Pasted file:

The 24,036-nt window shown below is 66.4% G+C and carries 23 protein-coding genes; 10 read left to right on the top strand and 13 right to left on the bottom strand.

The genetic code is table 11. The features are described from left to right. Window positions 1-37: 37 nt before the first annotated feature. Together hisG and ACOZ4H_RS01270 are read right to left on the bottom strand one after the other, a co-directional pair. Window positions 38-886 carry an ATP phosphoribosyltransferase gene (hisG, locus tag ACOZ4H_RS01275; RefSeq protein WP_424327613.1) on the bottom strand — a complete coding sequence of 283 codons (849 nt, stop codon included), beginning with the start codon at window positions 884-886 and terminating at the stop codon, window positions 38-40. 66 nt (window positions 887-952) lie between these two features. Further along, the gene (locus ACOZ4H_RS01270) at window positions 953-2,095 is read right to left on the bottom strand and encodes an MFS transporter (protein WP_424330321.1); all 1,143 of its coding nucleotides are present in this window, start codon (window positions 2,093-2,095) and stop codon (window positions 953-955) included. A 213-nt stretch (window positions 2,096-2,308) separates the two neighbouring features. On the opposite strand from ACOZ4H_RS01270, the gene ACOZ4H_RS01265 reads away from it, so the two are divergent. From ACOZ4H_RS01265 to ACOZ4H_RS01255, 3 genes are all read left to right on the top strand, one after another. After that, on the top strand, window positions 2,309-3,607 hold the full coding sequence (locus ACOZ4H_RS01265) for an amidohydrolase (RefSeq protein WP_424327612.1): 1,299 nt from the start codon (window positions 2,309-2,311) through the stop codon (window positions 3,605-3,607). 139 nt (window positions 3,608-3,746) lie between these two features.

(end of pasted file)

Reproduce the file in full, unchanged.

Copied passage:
The 24,036-nt window shown below is 66.4% G+C and carries 23 protein-coding genes; 10 read left to right on the top strand and 13 right to left on the bottom strand.

The genetic code is table 11. The features are described from left to right. Window positions 1-37: 37 nt before the first annotated feature. Together hisG and ACOZ4H_RS01270 are read right to left on the bottom strand one after the other, a co-directional pair. Window positions 38-886 carry an ATP phosphoribosyltransferase gene (hisG, locus tag ACOZ4H_RS01275; RefSeq protein WP_424327613.1) on the bottom strand — a complete coding sequence of 283 codons (849 nt, stop codon included), beginning with the start codon at window positions 884-886 and terminating at the stop codon, window positions 38-40. 66 nt (window positions 887-952) lie between these two features. Further along, the gene (locus ACOZ4H_RS01270) at window positions 953-2,095 is read right to left on the bottom strand and encodes an MFS transporter (protein WP_424330321.1); all 1,143 of its coding nucleotides are present in this window, start codon (window positions 2,093-2,095) and stop codon (window positions 953-955) included. A 213-nt stretch (window positions 2,096-2,308) separates the two neighbouring features. On the opposite strand from ACOZ4H_RS01270, the gene ACOZ4H_RS01265 reads away from it, so the two are divergent. From ACOZ4H_RS01265 to ACOZ4H_RS01255, 3 genes are all read left to right on the top strand, one after another. After that, on the top strand, window positions 2,309-3,607 hold the full coding sequence (locus ACOZ4H_RS01265) for an amidohydrolase (RefSeq protein WP_424327612.1): 1,299 nt from the start codon (window positions 2,309-2,311) through the stop codon (window positions 3,605-3,607). 139 nt (window positions 3,608-3,746) lie between these two features.